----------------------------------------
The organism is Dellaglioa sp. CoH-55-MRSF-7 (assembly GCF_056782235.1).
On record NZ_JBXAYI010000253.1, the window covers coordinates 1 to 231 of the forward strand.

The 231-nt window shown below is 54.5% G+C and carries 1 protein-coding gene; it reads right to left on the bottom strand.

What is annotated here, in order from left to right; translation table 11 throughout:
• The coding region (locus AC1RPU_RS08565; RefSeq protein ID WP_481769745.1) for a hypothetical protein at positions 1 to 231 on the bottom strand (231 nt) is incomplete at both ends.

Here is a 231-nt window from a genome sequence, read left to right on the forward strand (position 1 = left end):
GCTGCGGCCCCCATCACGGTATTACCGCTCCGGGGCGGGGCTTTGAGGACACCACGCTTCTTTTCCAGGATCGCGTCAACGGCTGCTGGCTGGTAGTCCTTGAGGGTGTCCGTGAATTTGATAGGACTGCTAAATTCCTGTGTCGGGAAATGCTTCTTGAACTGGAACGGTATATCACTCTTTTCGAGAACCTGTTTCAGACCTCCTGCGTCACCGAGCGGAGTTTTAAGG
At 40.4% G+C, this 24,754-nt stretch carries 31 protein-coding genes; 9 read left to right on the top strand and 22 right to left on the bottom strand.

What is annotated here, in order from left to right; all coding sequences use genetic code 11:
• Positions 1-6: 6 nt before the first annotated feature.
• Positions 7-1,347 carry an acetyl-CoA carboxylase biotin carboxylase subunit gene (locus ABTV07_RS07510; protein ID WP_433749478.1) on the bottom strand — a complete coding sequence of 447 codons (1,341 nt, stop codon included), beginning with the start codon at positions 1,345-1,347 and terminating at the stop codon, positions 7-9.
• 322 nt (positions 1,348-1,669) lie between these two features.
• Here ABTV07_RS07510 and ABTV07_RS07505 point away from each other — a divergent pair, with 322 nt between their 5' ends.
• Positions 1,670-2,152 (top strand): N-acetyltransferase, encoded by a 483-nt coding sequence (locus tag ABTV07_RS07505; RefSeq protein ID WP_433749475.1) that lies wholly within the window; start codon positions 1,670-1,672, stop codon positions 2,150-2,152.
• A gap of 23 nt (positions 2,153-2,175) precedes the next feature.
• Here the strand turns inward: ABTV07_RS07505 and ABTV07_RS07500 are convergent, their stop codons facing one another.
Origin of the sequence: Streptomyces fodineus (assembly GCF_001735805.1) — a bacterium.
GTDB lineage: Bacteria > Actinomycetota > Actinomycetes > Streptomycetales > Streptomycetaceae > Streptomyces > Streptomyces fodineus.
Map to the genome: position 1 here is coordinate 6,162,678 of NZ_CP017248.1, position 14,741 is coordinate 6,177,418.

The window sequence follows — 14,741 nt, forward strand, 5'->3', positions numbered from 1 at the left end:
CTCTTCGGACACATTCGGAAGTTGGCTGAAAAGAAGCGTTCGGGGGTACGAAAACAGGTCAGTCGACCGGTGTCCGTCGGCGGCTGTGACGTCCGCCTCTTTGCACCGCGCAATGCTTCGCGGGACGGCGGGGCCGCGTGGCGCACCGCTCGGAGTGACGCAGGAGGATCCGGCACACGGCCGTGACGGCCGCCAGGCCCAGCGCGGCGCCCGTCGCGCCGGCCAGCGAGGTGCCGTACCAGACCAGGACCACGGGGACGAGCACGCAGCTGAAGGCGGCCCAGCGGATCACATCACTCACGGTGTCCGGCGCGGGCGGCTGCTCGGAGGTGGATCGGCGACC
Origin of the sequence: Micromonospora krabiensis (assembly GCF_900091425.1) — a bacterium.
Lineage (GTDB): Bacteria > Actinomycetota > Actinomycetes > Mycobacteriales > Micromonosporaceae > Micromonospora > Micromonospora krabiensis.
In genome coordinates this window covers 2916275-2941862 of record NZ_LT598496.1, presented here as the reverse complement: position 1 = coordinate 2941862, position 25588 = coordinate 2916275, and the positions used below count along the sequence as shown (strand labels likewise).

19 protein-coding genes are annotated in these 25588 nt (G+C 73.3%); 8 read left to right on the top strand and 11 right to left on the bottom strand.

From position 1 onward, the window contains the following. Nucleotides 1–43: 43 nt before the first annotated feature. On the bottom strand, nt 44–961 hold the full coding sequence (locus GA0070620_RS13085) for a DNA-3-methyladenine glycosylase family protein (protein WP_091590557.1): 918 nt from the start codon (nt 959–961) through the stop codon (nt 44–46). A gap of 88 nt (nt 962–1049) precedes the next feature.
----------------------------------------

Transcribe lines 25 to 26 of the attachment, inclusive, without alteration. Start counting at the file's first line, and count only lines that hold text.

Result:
19 protein-coding genes are annotated in these 25588 nt (G+C 73.3%); 8 read left to right on the top strand and 11 right to left on the bottom strand.

From position 1 onward, the window contains the following. Nucleotides 1–43: 43 nt before the first annotated feature. On the bottom strand, nt 44–961 hold the full coding sequence (locus GA0070620_RS13085) for a DNA-3-methyladenine glycosylase family protein (protein WP_091590557.1): 918 nt from the start codon (nt 959–961) through the stop codon (nt 44–46). A gap of 88 nt (nt 962–1049) precedes the next feature.